By MPP Toby Barrett
After many years of losing the war against what has been described by some as Canada’s most dangerous invasive, there is recent and local evidence of optimism in defeating phragmites.
At a recent Long Point Phragmites Action Alliance forum, Janice Gilbert of the Invasive Phragmites Control Centre cited the elimination of the problem in parts of the Turkey Point and Long Point marshes as “the light at the end of the tunnel”. However, much of the Great Lakes coastal area remains inundated.
Along with the planned application of herbicide at the Turkey Point beach this fall, spraying will continue in the Long Point Crown Marsh, Long Point Provincial Park, the tip of Long Point, and Rondeau Provincial Park.
One only need stop at the Joe Csubak lookout on the Front Road in Norfolk to see the effectiveness of spraying. Where there used to be a sea of phragmites, there is now open water, native marsh vegetation and broad areas of the dead invasive.
For those not in the know, phragmites is a perennial grass comprising both a native and non-native species. It’s the non-native version that has become invasive and is taking over wetlands and ditches across eastern North America.
Phragmites first arrival in Ontario was on Walpole Island in 1948.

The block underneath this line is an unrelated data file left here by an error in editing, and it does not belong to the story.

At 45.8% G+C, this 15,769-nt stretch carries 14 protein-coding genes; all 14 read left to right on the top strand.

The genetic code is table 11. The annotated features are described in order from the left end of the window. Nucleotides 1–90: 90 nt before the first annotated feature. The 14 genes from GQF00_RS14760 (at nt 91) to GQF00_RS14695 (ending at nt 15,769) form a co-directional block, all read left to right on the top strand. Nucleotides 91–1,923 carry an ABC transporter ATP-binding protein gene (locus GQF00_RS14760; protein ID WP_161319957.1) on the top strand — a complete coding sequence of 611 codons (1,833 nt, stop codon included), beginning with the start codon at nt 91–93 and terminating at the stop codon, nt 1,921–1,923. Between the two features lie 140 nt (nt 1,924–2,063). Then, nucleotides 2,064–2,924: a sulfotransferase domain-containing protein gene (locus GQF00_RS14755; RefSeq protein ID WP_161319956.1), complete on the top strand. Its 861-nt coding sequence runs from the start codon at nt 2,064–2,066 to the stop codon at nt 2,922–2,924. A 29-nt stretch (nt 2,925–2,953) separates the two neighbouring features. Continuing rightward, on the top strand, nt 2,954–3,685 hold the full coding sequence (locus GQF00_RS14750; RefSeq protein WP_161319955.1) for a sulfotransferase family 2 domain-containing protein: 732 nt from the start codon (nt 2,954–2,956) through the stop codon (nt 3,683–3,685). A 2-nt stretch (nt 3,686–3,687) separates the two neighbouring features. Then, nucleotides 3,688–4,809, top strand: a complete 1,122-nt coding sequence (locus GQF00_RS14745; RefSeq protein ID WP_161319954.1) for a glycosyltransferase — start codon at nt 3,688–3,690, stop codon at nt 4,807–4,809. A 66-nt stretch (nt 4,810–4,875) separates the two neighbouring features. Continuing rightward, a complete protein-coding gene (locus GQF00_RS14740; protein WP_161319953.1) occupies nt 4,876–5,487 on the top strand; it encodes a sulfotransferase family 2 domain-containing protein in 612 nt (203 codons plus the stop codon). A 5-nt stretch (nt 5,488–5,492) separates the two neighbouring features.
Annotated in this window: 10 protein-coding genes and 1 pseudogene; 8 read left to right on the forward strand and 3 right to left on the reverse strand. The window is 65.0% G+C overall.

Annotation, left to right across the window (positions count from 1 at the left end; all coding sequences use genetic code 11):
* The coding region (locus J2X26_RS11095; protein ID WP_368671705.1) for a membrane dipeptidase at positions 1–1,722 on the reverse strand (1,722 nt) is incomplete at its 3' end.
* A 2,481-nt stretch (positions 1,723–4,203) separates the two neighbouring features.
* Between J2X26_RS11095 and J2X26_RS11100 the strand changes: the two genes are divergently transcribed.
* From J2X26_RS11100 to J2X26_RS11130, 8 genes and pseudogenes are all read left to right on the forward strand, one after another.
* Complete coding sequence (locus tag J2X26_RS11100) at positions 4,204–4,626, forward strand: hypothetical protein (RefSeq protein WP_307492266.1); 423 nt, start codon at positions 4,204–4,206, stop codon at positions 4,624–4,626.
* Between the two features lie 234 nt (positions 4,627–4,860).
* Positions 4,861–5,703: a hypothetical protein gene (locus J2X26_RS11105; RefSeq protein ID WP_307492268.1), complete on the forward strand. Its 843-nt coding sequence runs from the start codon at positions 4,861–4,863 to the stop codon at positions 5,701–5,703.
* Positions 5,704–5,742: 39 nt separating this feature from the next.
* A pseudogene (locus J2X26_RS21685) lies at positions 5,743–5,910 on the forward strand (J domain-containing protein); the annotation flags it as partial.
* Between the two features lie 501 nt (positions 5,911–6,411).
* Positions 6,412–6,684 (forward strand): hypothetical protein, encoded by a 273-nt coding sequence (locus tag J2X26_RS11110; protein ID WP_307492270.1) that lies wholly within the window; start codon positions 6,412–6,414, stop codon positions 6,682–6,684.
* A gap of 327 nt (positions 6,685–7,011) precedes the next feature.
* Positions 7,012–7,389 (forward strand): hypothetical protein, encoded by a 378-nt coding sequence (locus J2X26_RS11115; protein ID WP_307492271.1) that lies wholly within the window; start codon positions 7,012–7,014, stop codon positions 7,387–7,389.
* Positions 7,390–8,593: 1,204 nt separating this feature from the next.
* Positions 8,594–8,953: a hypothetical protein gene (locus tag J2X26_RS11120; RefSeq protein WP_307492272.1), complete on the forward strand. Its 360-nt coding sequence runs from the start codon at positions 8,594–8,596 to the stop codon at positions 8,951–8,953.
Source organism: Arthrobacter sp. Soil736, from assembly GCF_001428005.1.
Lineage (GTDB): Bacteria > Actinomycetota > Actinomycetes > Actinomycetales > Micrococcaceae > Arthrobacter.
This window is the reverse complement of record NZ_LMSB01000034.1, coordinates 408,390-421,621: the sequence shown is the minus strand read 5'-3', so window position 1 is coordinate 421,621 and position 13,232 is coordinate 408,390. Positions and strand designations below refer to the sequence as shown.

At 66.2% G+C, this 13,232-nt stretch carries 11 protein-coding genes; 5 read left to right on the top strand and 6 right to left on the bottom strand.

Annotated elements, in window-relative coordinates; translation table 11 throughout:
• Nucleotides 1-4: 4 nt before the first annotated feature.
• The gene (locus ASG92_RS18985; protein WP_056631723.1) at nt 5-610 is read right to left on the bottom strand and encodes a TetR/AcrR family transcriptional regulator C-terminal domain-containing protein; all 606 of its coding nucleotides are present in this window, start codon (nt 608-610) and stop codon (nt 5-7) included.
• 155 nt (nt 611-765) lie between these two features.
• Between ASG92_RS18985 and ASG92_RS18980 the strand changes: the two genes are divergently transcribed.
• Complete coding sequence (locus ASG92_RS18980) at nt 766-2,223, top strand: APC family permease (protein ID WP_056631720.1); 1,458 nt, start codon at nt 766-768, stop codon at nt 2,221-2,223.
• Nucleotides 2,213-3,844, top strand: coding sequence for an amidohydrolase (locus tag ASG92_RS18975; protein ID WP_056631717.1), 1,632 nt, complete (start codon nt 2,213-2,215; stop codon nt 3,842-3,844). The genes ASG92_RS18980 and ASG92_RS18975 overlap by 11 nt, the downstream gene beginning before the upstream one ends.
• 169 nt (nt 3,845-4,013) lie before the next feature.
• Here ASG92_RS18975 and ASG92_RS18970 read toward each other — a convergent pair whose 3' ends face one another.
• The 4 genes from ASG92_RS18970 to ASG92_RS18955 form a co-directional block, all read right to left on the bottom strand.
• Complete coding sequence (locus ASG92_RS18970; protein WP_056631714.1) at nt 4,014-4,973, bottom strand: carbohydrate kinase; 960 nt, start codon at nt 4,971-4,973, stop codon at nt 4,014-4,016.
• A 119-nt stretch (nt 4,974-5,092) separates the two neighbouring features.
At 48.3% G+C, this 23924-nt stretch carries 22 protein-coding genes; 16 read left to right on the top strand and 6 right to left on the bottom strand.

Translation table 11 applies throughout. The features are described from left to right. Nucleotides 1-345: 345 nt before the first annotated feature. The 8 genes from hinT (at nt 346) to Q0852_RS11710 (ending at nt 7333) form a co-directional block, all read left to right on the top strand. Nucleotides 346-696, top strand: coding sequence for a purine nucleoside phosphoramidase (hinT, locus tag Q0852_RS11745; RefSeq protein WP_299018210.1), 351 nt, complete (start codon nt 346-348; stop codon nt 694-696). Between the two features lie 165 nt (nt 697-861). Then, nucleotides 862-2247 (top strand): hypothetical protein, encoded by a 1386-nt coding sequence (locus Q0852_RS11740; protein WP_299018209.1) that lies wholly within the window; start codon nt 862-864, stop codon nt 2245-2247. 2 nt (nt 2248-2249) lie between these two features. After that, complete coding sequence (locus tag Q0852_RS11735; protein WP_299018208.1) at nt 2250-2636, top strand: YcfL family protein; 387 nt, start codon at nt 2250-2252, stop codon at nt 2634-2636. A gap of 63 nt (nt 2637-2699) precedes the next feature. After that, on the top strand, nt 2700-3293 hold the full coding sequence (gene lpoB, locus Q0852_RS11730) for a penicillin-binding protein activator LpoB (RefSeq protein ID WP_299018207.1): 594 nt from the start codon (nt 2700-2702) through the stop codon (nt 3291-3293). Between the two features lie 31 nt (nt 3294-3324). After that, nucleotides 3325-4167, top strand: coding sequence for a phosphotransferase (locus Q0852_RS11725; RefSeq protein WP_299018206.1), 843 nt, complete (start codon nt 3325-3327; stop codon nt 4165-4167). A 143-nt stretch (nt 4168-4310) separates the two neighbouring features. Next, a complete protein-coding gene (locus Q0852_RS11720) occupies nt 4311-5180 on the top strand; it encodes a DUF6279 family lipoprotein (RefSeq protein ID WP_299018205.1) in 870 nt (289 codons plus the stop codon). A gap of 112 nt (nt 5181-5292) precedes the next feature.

It has spread both by the wind moving seeds and seeds hitchhiking on vehicles. This explains its predominance along Highways 401, 402 and other roadways. Besides spreading by seed, the problem is magnified as the plant also spreads through rhizomes beneath the soil which comprise 70 per cent of the plant.
Phragmites releases a toxin that kills other native plants. It’s also an impossible habitat for amphibians, birds and other marsh wildlife. In the case of Long Point, some of these marsh species are endangered.
As Gilbert, a foremost expert leading the fight against phragmites, said, “We brought it here it behooves us to deal with it.”
Individual municipalities have taken up the battle. The City of St. Thomas, for instance, aims to be phragmites free by 2019. Lambton Shores, north of Sarnia, has it 99 per cent under control.
While glysophate has been approved for aerial application of phragmites, it is to date only permitted with a case-by-case annual exemption restricting the chemical’s use over water.
Permanent approval of glysophate use over water would be a huge victory. So too would the approval of imazapyr, a different control agent which is approved for use on phragmites in the United States.
Mechanical control involves using brush cutters, spades and an amphibious machine called a marsh master to cut the stocks at the base.
Three years ago, 40 per cent of our Lake Erie marshes were under phragmites. We have come a long way, and with continued approval of herbicide treatment, continued fundraising and help from government, and volunteer sweat equity – the rest of Ontario may also be successful in eliminating this devastating plant.
As Parliamentary Assistant to the Minister of Natural Resources when purple loosestrife was invading marshes, I saw the threat taken seriously and solutions sought to tame the invasion. I now have my former job back and look forward to seeing a continued concerted effort provincially to take on this present threat.
Toby Barrett is MPP for Haldimand-Norfolk.